Last month while performing a daily patrol of my garden, I noticed that one of my normally beautiful Pawnee Buttes
sand cherries exhibited a severe case of curly leaves and discolored foliage.
Pawnee Buttes are renowned for being drought-tolerant, disease-free, and low-maintenance—just about as bullet-proof as you can get.
So I hopped online to research the problem. Couldn’t find anything on Google about diseases for Pawnee Buttes. Seems that no one is having problems with these shrubby ground covers.
The next day, I noticed the same problem on a small part of another Pawnee Buttes sand cherry nearby. So I pruned the damage from both plants in an effort to prevent further spreading.
A short time later, I visited a local nursery, where I spoke with Bobby, my friend and former co-worker. He knows everything about woody plants. I barely got the symptoms out of my mouth, when he proclaimed, “Curl leaf aphids. They love to attack members of the prunus family.” Being a Prunus besseyi, Pawnee Buttes certainly qualifies as aphid bait.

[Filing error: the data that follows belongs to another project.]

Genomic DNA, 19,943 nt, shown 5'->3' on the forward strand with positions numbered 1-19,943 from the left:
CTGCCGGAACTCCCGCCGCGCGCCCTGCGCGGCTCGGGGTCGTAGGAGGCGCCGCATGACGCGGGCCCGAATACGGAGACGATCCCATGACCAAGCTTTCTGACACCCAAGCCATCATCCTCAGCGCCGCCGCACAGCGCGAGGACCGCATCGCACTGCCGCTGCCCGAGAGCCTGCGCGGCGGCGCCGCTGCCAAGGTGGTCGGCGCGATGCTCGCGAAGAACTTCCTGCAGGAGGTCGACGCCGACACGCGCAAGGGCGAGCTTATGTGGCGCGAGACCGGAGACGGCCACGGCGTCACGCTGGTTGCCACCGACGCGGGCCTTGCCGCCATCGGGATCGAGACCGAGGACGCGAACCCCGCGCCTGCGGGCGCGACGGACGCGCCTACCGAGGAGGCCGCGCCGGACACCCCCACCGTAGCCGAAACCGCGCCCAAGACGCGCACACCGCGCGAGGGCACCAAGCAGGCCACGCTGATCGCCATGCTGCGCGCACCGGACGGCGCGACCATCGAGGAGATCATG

So following Bobby’s advice, I drenched all four of my Pawnee Buttes with Fertilome Triple Action Plus insecticide and fungicide. Fortunately, the solution helped dramatically. Other possible treatments include insecticidal soaps, neem oil and canola oil. Given the severity of my aphid infestation, I didn’t mess around with the most basic treatment, blasting the plants with water. But now that the infestation is under control, I may do some occasional blasting.
Although aphids seldom kill plants, they make the plants unsightly and leave behind honeydew, which attracts ants.